A team of researchers at Tel Aviv University has achieved unprecedented technological and biological development in the world, by creating a biologically hybrid robot that “hears” through the ear of a dead locust.
For the first time, a dead locust ear was connected to a robot that receives electrical signals from the ear and responds accordingly.
The result is unusual: when researchers clap once, the locust’s ear hears the sound and the robot moves forward. When the researchers clap twice, the robot moves back.
And robots were able to hear sounds through a dead locust’s ear in the world’s first experiment using the Ear-on-a-Chip method to create a long-lasting sensory device.
The Tel Aviv University team announced the new Ear-bot, which replaces an electronic microphone in a bio-hybrid robot with the insect’s ear, allowing the machine to receive electrical signals from the surrounding environment and respond accordingly.
Although the experiment looks strange, the team conducted the test to understand how biological systems, especially sensory systems, could be integrated into mechanical systems.
“We chose the sense of hearing, because it can be easily compared to existing technologies, in contrast to the sense of smell, for example, where the challenge is much greater,” says Dr. Maoz. “Our task was to replace the robot’s electronic microphone with a dead insect’s ear, use the ear’s ability to detect the electrical signals from the environment, in this case vibrations in the air, and, using a special chip, convert the insect input to that of the robot.”
Dr. Maoz and his team started by designing a robot that could receive signals from the environment and respond to them.
Then the team chose to use an adult desert locust ear, which was drugged with carbon dioxide, decapitated it, and amputated its wings and legs.
The ear was then excised by cutting it “with caution” and delineating it and severing the auditory nerve.
Over hundreds of millions of years of evolution, insects have developed ingeniously simple and sensitive sensors, which are small, lightweight, adaptable to very diverse environments, have low energy consumption, and outperform many artificial sensors, the study published in MDPI.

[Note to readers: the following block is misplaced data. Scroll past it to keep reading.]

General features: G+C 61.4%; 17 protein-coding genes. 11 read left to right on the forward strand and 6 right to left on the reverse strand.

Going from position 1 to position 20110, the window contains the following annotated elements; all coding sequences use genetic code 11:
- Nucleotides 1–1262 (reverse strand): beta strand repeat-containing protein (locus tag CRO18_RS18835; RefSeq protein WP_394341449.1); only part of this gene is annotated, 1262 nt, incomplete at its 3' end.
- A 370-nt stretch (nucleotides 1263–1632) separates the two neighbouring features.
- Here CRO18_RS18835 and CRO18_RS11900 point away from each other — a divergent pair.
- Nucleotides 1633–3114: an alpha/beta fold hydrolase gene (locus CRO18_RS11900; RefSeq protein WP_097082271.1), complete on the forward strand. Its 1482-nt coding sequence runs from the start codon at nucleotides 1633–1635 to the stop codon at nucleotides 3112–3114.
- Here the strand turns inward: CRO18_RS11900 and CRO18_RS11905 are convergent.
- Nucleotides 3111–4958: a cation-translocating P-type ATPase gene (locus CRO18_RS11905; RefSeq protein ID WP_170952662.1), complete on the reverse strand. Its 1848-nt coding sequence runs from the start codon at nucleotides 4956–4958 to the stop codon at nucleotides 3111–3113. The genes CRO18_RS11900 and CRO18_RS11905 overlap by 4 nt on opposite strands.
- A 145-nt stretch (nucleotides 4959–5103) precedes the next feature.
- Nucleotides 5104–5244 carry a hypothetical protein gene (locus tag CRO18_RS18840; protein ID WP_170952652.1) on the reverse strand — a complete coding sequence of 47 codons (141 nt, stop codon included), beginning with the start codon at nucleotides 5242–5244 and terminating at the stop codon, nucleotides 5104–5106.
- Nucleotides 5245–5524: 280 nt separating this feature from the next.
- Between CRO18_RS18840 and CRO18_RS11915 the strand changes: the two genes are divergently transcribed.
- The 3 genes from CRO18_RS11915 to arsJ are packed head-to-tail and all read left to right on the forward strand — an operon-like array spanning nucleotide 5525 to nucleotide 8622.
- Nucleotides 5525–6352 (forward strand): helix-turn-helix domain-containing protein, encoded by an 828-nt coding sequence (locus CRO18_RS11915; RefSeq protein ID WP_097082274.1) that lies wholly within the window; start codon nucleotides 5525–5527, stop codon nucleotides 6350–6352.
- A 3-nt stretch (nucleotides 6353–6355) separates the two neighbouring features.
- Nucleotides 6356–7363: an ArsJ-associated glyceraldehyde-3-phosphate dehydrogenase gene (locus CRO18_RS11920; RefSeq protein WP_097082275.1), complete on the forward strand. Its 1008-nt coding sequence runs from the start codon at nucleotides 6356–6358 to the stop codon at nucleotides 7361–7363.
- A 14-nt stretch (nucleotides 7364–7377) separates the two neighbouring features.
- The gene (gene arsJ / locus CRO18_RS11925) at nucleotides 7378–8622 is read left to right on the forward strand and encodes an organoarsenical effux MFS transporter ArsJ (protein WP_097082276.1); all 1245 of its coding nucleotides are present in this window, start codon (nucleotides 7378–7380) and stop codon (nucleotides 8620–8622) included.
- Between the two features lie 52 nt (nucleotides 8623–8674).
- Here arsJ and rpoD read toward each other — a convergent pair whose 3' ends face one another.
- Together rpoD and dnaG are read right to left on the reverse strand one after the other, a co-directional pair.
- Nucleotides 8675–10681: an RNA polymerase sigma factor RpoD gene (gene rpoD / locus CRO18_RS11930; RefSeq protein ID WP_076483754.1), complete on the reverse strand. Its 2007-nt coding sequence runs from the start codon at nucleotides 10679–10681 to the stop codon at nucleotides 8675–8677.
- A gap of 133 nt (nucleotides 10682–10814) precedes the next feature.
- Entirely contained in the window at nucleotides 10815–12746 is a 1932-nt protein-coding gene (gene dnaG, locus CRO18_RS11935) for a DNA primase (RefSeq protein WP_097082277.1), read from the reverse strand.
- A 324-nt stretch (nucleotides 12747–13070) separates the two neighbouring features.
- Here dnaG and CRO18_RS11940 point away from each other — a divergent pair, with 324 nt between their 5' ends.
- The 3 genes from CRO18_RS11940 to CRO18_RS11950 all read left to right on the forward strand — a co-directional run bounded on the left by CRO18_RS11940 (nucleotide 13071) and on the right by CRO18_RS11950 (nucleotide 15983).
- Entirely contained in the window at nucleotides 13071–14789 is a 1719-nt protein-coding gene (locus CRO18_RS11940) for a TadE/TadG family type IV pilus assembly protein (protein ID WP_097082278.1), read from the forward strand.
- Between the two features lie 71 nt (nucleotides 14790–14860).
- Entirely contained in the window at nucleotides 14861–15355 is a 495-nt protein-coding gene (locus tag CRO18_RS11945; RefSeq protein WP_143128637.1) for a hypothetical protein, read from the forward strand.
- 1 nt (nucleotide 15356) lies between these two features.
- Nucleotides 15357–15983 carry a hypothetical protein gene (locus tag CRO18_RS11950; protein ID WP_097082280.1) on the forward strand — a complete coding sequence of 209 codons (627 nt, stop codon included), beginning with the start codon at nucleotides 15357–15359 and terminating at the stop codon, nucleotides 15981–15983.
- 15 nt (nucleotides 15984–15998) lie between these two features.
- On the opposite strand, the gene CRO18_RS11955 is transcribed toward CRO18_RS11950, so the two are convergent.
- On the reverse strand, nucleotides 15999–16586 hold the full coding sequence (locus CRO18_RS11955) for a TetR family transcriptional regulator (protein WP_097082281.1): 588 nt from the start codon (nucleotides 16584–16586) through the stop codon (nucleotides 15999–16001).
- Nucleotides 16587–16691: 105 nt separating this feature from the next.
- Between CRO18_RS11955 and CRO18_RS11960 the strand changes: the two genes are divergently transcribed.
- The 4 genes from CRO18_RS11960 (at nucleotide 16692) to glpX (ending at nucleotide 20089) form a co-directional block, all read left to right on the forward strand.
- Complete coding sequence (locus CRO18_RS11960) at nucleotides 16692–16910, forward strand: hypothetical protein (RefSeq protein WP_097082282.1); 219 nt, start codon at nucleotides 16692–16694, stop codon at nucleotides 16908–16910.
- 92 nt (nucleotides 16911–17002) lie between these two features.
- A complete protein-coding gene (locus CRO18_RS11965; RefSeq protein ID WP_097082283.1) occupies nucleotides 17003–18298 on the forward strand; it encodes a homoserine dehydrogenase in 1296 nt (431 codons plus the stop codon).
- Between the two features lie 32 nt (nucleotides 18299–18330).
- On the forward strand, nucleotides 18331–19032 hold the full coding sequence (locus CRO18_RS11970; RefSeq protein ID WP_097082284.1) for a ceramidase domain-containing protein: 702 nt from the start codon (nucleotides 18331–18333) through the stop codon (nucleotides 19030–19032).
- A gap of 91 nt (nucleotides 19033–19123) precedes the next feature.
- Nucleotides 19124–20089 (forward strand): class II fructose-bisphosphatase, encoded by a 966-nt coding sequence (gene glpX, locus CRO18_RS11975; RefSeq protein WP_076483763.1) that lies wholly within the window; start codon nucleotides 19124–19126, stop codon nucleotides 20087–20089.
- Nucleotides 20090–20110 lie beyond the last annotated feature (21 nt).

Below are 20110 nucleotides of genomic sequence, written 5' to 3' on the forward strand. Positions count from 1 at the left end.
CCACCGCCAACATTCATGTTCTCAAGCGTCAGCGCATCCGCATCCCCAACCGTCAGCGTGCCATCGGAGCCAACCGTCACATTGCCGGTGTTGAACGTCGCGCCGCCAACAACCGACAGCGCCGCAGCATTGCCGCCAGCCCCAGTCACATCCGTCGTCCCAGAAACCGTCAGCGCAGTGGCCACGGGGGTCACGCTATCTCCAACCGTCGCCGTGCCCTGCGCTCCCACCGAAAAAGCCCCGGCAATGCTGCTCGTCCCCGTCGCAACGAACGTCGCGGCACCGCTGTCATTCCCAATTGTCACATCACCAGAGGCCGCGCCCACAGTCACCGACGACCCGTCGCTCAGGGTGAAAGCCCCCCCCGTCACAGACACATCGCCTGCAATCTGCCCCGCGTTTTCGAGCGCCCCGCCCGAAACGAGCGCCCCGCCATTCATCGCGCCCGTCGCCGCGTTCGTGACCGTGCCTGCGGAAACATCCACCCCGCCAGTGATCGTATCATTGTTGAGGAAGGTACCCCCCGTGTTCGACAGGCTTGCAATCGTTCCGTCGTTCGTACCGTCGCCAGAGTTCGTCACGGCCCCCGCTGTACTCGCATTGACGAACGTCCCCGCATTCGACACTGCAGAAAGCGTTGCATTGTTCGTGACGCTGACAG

“These unique properties make these biological sensors very attractive for use in technological applications,” the researchers said.
To create Ear-on-a-Chip, the team placed the insect’s ear and nerves in an aqueous environment that allowed air and sound to flow through it.
This was connected to custom-made suction electrodes, resulting in a microfluidic chip that could be attached to the bio-hybrid robot.
The microfluidic chip replaced the robot’s regular microphone, resulting in what the researchers call an ear-bot, and the system responded to sounds as if it was still using the original mechanical microphone.
When the researcher clapped, the locust’s ear identified the sound and converted it into an electrical signal that was transmitted to the Electromagnetic Measurement System (EMS) and the Control and Signal Processing System (CSPS), which controls the robot’s movements according to the number of claps.
Biological systems expend negligible energy compared to electronic systems. They are miniature, and therefore also extremely economical and efficient. For the sake of comparison, a laptop consumes about 100 watts per hour, while the human brain consumes about 20 watts a day.
In addition, “Nature is much more advanced than we are, so we should use it,” urges Dr. Maoz. “The principle we have demonstrated can be used and applied to other senses, such as smell, sight and touch. For example, some animals have amazing abilities to detect explosives or drugs; the creation of a robot with a biological nose could help us preserve human life and identify criminals in a way that is not possible today. Some animals know how to detect diseases. Others can sense earthquakes. The sky is the limit.”